Bara Vaida (@barav) is AHCJ's core topic leader on infectious diseases. An independent journalist, she has written extensively about health policy and infectious diseases. Her work has appeared in outlets that include the National Journal, Agence France-Presse, Bloomberg News, McClatchy News Service, MSNBC, NPR, Politico and The Washington Post.
More than five million children around the world die before the age of five from infectious diseases like pneumonia, malaria and measles, and scientist John Aitchison wants to talk to journalists about his work to reverse that trend.
“We can help journalists with the significance or size of an issue and provide understanding of why a disease is hard to cure or treat,” says Aitchison, whose organization, the Center for Infectious Disease Research (CIDR) announced plans in July 2018 to merge with the Seattle Children’s Research Institute. Continue reading →
Andy Miller (@gahealthnews) is the editor and publisher of the nonprofit Georgia Health News. The former health care reporter for The Atlanta Journal-Constitution is a member of AHCJ's board of directors and leads the association's Atlanta chapter.
Members of the Atlanta chapter of AHCJ heard a fascinating talk about the CDC’s global reach from Ron Ballard, associate director for laboratory science for the agency’s Center for Global Health.
Ballard, who has traveled extensively in coordinating international lab activities for the CDC, told about 20 journalists at a Sept. 10 meeting that the agency is working in dozens of countries on activities ranging from disease detection and immunizations to programs fighting HIV/AIDS. Continue reading →
The guide devotes sections to diseases/issues (HIV/AIDS, Malaria, Tuberculosis, Neglected Tropical Diseases, Maternal and Child Health, Water-Related Diseases, Food Insecurity), U.S. funding of global health efforts (Obama’s Global Health Initiative), relevant policy issues and policymaking. It also catalogues and explains related multinational and NGO efforts and lists news-making events.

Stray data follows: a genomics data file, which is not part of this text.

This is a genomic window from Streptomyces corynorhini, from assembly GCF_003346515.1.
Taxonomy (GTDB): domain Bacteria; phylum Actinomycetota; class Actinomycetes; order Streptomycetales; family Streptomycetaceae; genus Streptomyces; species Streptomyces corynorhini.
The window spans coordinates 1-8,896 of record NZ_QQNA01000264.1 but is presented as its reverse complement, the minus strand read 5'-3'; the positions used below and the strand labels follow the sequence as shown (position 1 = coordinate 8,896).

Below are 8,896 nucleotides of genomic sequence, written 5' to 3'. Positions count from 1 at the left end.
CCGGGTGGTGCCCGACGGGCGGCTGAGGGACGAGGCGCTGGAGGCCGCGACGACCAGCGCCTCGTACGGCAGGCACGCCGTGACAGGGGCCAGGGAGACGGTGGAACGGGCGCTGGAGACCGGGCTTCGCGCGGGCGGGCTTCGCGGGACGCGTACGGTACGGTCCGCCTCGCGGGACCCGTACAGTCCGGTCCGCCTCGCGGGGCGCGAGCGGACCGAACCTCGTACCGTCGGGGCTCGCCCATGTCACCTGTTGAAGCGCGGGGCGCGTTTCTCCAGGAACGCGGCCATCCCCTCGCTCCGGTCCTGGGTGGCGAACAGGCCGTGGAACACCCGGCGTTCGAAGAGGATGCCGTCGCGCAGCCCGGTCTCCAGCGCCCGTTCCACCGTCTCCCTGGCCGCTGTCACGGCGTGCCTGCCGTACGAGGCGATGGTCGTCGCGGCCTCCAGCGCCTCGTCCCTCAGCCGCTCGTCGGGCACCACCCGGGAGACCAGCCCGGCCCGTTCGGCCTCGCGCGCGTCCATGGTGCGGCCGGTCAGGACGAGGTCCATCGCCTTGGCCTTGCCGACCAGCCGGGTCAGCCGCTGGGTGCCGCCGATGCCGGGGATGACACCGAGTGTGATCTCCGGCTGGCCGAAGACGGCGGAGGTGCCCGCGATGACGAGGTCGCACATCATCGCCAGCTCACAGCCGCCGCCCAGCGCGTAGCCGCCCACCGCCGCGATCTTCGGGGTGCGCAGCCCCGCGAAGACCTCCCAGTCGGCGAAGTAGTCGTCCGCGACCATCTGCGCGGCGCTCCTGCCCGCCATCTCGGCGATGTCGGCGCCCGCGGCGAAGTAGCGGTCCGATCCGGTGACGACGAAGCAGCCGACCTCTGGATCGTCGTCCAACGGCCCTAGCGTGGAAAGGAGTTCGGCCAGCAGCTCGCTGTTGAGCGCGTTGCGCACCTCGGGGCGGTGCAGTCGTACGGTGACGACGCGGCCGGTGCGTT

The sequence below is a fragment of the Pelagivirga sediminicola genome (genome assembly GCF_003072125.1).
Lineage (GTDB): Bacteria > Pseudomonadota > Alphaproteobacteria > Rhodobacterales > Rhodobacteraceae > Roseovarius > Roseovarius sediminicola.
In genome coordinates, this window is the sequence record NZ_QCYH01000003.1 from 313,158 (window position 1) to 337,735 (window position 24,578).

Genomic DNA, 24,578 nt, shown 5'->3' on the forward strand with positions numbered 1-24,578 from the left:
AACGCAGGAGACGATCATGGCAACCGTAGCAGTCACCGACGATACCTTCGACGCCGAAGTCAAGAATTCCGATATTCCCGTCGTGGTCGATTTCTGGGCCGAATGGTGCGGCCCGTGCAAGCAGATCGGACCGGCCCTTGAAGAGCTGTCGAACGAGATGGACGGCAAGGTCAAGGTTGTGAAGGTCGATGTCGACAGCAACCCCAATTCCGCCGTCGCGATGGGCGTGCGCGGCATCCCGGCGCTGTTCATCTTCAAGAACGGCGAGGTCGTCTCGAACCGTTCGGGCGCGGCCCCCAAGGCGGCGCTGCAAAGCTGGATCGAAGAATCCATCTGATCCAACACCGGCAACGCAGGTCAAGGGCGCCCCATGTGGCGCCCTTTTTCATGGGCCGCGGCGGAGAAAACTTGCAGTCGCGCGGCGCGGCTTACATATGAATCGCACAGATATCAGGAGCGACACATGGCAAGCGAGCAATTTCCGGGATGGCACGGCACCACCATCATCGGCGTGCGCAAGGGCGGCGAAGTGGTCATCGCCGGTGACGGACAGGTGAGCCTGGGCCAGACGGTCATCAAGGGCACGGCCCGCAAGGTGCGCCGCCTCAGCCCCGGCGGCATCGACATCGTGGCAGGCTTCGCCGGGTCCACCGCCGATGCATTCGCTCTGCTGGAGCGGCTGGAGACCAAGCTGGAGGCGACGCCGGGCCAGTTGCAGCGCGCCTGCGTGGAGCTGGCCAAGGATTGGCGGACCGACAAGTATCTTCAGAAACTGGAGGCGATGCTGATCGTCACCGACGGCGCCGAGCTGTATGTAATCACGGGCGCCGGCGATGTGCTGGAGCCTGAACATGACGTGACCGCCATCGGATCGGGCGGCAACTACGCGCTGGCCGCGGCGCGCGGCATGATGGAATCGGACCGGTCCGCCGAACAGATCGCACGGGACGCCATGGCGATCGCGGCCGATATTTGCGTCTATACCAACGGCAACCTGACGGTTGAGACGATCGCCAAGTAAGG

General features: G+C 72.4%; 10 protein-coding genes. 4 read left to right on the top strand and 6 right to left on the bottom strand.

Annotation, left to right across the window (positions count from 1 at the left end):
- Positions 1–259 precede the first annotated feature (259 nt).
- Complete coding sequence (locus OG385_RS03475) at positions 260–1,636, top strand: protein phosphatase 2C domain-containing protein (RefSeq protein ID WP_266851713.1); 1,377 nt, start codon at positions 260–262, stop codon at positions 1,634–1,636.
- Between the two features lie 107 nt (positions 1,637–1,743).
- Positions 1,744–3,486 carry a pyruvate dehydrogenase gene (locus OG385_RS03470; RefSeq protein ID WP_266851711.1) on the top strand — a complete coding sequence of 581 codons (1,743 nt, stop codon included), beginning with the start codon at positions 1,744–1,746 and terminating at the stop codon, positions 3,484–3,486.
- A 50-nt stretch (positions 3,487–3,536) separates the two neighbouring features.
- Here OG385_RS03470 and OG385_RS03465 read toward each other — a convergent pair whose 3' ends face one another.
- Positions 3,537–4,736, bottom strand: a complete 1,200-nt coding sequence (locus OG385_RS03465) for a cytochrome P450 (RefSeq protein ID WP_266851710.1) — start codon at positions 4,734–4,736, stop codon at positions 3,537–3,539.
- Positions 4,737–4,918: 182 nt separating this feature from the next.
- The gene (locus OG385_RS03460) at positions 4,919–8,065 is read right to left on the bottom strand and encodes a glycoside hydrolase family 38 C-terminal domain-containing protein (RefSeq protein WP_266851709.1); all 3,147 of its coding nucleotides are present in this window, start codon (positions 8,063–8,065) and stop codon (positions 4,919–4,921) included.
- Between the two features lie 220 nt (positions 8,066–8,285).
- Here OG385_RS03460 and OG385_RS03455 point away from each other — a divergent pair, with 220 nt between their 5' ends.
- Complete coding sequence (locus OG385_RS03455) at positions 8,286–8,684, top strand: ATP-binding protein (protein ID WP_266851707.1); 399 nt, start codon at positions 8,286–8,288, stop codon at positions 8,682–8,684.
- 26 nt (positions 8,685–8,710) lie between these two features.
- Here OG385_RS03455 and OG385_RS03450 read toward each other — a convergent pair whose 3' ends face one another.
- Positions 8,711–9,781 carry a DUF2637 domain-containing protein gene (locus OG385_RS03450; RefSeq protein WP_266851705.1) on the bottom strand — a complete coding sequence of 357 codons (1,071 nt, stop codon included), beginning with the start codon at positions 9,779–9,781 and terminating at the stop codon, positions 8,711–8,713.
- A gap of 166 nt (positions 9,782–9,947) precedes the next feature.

The Associated Press has neatly wrapped up its wide-ranging look at drug resistance and the threat it poses to global health into a flash-based multimedia presentation. The presentation consists of stories, infographics, videos and a photo/audio slideshow.
The two videos explain drug-resistant strains of various infectious diseases. The first looks at the wide availability of powerful antibiotics without guidance or prescription, addresses the problem as it has emerged both in the United States and in locales like Mexico and the Philippines. The second, which is about the use of antibiotics in large-scale livestock operations, relies on just one source, Dr. Craig Rowles of Elite Pork Partnership.
The AP uses infographics to establish the spread and scope of the problem, relying heavily on various world maps. I particularly like the timeline that accompanies the malaria graphic (click “statistics” in the upper right, then “malaria”); it shows the span of time from when each malaria-fighting drug was introduced to the date at which a resistant strain emerged.
Finally, they drive the problem home with three strong anecdotes, including a Southeast Asian boy with drug-resistant malaria, a man fighting the drug-resistant tuberculosis that killed his HIV-positive partner, and a woman who lost an infant daughter to MRSA.
As much as 50-60 per cent of anti-infective medicines tested in Asia and Africa have been found to have insufficient amounts of the active ingredients. Medicines with low levels of active ingredients pose a greater hazard than those with none, because substandard antibiotics and anti-malarial drugs can promote the development of drug resistant strains, or “super bugs” that can spread beyond the region.
The UN report calls for immediate action, including the naming, shaming and banning of companies producing the faux pills and stronger government regulatory efforts.